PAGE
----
No one was surprised that over the top 2016 Presidential candidate Donald Trump and former Secretary of State Hillary Clinton were the big winners on Super Tuesday, but there’s always a story behind all those numbers. The Republican party has proven that their party has gone way off the rails when they had a historical moment of Mitt Romney slamming the majority leading winner hoping to derail Trump’s campaign. It’s too late, and all this is just showing how out of touch the Republican party is and that their dirty tactics of dead agenting anyone they don’t like have gone stale.
Trump has now proven that he’s leading a coalition, and not even his own party can stop him, and they’ve tried everything from the KKK to denouncing him any way they can.
“I’m a unifier — I know people are going to find that a little bit hard to believe, but believe me,” Trump said.
Trump is running away with the GOP nomination, as his rivals continue their never-ending fight about who’s the best alternative.
He survived the latest controversy, this one over whether he’d given a subtle wink to white supremacists by deflecting questions about whether he’d disavow former Ku Klux Klan grand wizard David Duke in an interview with CNN’s Jake Tapper.
Businessman Donald Trump and former Secretary of State Hillary Clinton pulled in significant wins on Super Tuesday, giving each a strong overall lead of delegates and clearing a path for their respective party’s nomination. Although the race is far from over, the results on Tuesday do create a daunting scenario for the remaining candidates.
These maps show the results of all the primaries and caucuses so far this cycle, illustrating the varied support both Trump and Clinton have enjoyed. According to the Associated Press’ delegate tracker, Trump leads his fellow Republicans with 319 delegates, putting him 918 delegates shy of the total 1,237 needed to secure the nomination. On the Democratic side, Clinton leads with 1,052 total delegates, which gets her to about 44 percent of the total 2,383 delegates needed to win the nomination.
InsideGov examines the numbers behind Super Tuesday to figure out what to look for in the coming days and weeks of the contest.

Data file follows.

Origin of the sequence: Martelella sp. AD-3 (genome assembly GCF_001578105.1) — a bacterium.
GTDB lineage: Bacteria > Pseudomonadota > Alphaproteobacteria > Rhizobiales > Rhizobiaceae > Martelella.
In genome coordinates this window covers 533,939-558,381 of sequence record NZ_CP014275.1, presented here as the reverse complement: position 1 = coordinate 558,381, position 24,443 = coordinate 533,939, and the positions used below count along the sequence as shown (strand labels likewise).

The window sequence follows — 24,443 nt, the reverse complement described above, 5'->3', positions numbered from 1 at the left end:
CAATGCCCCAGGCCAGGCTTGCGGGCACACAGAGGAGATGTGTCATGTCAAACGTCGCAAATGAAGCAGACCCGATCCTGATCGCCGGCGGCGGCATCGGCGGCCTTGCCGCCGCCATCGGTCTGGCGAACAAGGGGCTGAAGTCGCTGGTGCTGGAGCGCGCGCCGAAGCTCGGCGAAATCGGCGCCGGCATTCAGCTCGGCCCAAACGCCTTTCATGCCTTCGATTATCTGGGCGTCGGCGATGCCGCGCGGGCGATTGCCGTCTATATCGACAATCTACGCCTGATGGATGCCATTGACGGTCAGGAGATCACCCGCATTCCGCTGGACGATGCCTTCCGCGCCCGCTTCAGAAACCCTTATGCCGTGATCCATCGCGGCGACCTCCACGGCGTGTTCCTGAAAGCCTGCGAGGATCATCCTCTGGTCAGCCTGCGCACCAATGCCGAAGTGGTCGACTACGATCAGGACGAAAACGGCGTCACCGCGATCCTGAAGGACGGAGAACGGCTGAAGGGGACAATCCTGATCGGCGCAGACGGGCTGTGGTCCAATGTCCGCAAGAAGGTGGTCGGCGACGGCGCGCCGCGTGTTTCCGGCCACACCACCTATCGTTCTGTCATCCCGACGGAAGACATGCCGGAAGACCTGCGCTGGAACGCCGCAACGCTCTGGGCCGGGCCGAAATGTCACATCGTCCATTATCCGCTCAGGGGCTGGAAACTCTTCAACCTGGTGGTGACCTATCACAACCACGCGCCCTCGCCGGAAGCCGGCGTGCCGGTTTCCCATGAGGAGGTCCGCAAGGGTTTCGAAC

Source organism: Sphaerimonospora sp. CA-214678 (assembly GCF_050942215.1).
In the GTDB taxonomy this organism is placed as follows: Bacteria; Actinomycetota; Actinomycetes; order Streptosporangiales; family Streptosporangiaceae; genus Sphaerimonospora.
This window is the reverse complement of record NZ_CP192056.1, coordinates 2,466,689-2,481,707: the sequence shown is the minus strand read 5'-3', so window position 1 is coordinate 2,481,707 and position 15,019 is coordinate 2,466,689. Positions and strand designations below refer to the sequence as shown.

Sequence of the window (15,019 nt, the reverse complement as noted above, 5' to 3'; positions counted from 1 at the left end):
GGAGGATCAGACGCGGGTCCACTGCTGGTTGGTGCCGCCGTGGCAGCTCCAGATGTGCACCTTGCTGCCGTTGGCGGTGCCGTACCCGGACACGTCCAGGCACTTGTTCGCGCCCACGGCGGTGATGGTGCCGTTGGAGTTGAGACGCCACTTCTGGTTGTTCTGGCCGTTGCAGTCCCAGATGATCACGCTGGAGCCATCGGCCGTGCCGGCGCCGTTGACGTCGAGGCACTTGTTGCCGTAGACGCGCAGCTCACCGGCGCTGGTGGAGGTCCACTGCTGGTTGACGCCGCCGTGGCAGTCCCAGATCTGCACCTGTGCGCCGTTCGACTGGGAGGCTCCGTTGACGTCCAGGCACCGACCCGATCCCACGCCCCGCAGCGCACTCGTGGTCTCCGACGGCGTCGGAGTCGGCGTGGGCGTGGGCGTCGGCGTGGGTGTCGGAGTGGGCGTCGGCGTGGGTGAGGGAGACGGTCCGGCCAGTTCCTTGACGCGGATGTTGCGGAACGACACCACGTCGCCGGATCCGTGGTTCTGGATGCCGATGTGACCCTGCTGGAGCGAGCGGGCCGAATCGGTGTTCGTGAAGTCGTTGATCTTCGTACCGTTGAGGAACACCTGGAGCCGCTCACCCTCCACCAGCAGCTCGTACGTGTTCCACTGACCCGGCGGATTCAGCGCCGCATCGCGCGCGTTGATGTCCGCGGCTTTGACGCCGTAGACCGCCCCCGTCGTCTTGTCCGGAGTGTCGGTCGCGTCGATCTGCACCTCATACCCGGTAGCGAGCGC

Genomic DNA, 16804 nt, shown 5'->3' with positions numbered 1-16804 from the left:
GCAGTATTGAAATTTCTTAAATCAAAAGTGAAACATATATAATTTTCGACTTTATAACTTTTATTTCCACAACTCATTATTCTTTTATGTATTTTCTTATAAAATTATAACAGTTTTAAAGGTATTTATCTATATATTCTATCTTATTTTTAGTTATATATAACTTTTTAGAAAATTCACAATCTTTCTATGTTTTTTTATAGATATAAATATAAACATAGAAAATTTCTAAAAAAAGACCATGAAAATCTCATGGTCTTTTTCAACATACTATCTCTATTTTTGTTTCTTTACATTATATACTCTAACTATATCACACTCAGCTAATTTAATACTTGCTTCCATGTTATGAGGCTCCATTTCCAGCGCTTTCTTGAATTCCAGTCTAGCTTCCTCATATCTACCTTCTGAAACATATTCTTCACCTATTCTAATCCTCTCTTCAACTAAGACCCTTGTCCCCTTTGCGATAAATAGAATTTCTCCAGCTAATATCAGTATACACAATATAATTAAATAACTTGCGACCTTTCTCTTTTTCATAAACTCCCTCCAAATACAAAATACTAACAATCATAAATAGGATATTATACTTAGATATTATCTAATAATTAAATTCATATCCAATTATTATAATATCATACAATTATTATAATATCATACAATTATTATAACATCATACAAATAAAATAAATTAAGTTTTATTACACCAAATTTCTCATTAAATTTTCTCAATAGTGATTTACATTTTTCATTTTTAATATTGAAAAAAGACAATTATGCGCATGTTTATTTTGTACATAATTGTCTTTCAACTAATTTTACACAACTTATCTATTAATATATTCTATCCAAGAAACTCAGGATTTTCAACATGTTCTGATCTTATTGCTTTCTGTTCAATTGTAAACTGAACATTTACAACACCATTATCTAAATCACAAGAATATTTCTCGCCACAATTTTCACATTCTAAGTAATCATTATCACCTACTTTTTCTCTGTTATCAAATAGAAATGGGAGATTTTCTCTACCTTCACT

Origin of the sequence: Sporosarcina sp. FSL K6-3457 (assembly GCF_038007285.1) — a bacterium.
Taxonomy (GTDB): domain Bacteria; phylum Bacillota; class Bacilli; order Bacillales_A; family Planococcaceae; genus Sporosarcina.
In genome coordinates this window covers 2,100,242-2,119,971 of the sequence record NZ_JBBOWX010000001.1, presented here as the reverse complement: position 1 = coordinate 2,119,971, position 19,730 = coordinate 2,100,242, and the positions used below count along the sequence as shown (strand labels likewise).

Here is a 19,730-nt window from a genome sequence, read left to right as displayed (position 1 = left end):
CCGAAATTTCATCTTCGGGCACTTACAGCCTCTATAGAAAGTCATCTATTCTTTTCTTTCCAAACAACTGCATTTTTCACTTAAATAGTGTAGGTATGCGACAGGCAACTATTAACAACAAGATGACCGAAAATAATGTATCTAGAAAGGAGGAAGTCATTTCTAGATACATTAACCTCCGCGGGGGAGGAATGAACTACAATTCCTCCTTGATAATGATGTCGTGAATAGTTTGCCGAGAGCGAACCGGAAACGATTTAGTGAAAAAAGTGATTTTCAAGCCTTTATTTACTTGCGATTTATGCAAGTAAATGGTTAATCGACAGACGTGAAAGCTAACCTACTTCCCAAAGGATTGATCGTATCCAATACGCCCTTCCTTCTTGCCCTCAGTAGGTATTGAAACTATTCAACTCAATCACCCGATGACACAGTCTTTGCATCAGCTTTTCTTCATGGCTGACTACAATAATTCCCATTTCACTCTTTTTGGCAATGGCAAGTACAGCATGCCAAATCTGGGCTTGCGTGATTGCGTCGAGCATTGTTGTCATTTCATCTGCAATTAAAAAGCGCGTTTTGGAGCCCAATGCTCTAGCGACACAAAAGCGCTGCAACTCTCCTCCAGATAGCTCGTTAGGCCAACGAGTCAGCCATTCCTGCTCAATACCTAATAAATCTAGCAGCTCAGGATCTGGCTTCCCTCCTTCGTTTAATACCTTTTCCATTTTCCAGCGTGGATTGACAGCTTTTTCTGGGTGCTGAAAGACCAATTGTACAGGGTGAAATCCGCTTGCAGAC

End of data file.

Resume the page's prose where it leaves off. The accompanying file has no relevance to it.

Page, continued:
The Trump-led roller coaster ride for the Republican Party continued on Tuesday, when the reality TV star won seven of the 11 states up for grabs: Alabama, Arkansas, Georgia, Massachusetts, Tennessee, Vermont and Virginia. His ability to collect victories in the Northeast and South — plus his win in the more moderate state of Virginia — continues to point to the depth and breadth of his appeal among many pockets of voters.
Sen. Marco Rubio did come in a close second in Virginia, getting 31.9 percent compared to Trump’s 34.7 percent. Rubio put a lot of time and energy into Virginia leading up to Super Tuesday, making several campaign stops in the state on Sunday, Feb. 28.
Rubio’s strong second-place finish in Virginia does indicate there’s still interest in and support for his campaign, but he hasn’t been able to convert that into many big wins. Rubio has won just one state so far this year, coming in first in the Minnesota caucuses on Tuesday. He has a total of 110 delegates, according to the Associated Press tracker, putting him at third place within the GOP.
For his part, Sen. Ted Cruz nabbed key wins on Tuesday in Oklahoma and Alaska, as well as in his home state of Texas. Those victories boosted him to 226 total delegates.
Although that puts him in second place overall, the Cruz team was counting on a stronger showing on Super Tuesday. Last year, Cruz went on a bus tour in the South, stopping in Alabama and Tennessee and talking with influential state-level politicians in Georgia. According to a Politico article, one of the tour’s planners described Cruz as “the candidate for this area,” saying: “We thought at the time, you want to be the conservative, evangelical, tea party candidate — a big part of that is the South.”
But on Super Tuesday, Georgia — like many other states in the South — broke for Trump. Cruz came in third there, earning 23.6 percent of the vote compared to Trump’s 38.8 percent. The difference was even more stark in Alabama, where Trump bested Cruz by 22.3 points.
Trump has always spoken confidently about his campaign, for months calling it a “movement,” but he seemed even more sure-footed about his chances on Tuesday. During a press conference that night, in a clear pivot to the general election, he called himself a “unifier,” saying: “I think we’re going to be more inclusive, I think we’re going to be more unified, and I think we’re going to win in November.”
Clinton cleaned up on Super Tuesday, winning the majority of states. Polling data before the votes indicated Clinton would do well in Texas and the South, places where she could build on her previous successes with minority voters.
Clinton secured 65.2 percent of the vote in Texas, compared to Vermont Sen. Bernie Sanders’ 33.2 percent. But in neighboring Oklahoma, Sanders secured a 10-point victory, despite polling data that showed Clinton had a slight edge there. On Sunday, Sanders held a large rally in Oklahoma, a state one of his top advisers said had a “tremendous amount of outsider, anti-establishment sentiment in the electorate.”
Sanders also had a strong night in Colorado, posting a double-digit win over Clinton. According to local news reports, caucus turnout this year was almost 122,000, which beat 2008’s record turnout of 120,000.
While these wins are important to the Sanders campaign, his overall performance on Super Tuesday wasn’t enough to stop the momentum Clinton built after her previous wins in Nevada and South Carolina. As the Washington Post put it, Clinton has a “death grip” on the party’s nomination.